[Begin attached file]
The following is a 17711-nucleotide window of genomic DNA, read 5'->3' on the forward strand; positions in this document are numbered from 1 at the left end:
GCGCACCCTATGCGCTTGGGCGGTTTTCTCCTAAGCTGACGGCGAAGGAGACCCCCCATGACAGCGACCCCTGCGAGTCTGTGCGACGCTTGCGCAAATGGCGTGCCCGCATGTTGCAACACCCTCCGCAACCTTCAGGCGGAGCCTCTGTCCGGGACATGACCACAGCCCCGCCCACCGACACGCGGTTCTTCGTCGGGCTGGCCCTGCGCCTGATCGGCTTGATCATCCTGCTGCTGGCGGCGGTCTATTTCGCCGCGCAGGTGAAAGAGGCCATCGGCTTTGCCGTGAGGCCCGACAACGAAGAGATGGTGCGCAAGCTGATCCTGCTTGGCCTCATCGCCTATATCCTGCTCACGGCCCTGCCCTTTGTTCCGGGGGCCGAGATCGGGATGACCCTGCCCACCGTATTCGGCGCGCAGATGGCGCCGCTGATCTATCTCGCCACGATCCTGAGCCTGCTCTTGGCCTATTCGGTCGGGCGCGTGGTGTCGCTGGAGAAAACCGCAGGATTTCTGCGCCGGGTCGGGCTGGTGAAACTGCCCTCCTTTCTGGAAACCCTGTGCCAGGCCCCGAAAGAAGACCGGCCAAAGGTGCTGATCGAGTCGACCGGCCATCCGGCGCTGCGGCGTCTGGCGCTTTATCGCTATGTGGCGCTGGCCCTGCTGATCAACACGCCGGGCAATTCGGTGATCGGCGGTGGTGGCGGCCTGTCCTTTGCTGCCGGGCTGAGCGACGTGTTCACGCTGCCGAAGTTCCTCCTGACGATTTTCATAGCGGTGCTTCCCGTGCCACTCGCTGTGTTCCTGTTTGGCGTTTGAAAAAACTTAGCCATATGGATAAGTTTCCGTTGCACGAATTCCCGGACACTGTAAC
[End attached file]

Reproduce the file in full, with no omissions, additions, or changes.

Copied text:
The following is a 17711-nucleotide window of genomic DNA, read 5'->3' on the forward strand; positions in this document are numbered from 1 at the left end:
GCGCACCCTATGCGCTTGGGCGGTTTTCTCCTAAGCTGACGGCGAAGGAGACCCCCCATGACAGCGACCCCTGCGAGTCTGTGCGACGCTTGCGCAAATGGCGTGCCCGCATGTTGCAACACCCTCCGCAACCTTCAGGCGGAGCCTCTGTCCGGGACATGACCACAGCCCCGCCCACCGACACGCGGTTCTTCGTCGGGCTGGCCCTGCGCCTGATCGGCTTGATCATCCTGCTGCTGGCGGCGGTCTATTTCGCCGCGCAGGTGAAAGAGGCCATCGGCTTTGCCGTGAGGCCCGACAACGAAGAGATGGTGCGCAAGCTGATCCTGCTTGGCCTCATCGCCTATATCCTGCTCACGGCCCTGCCCTTTGTTCCGGGGGCCGAGATCGGGATGACCCTGCCCACCGTATTCGGCGCGCAGATGGCGCCGCTGATCTATCTCGCCACGATCCTGAGCCTGCTCTTGGCCTATTCGGTCGGGCGCGTGGTGTCGCTGGAGAAAACCGCAGGATTTCTGCGCCGGGTCGGGCTGGTGAAACTGCCCTCCTTTCTGGAAACCCTGTGCCAGGCCCCGAAAGAAGACCGGCCAAAGGTGCTGATCGAGTCGACCGGCCATCCGGCGCTGCGGCGTCTGGCGCTTTATCGCTATGTGGCGCTGGCCCTGCTGATCAACACGCCGGGCAATTCGGTGATCGGCGGTGGTGGCGGCCTGTCCTTTGCTGCCGGGCTGAGCGACGTGTTCACGCTGCCGAAGTTCCTCCTGACGATTTTCATAGCGGTGCTTCCCGTGCCACTCGCTGTGTTCCTGTTTGGCGTTTGAAAAAACTTAGCCATATGGATAAGTTTCCGTTGCACGAATTCCCGGACACTGTAAC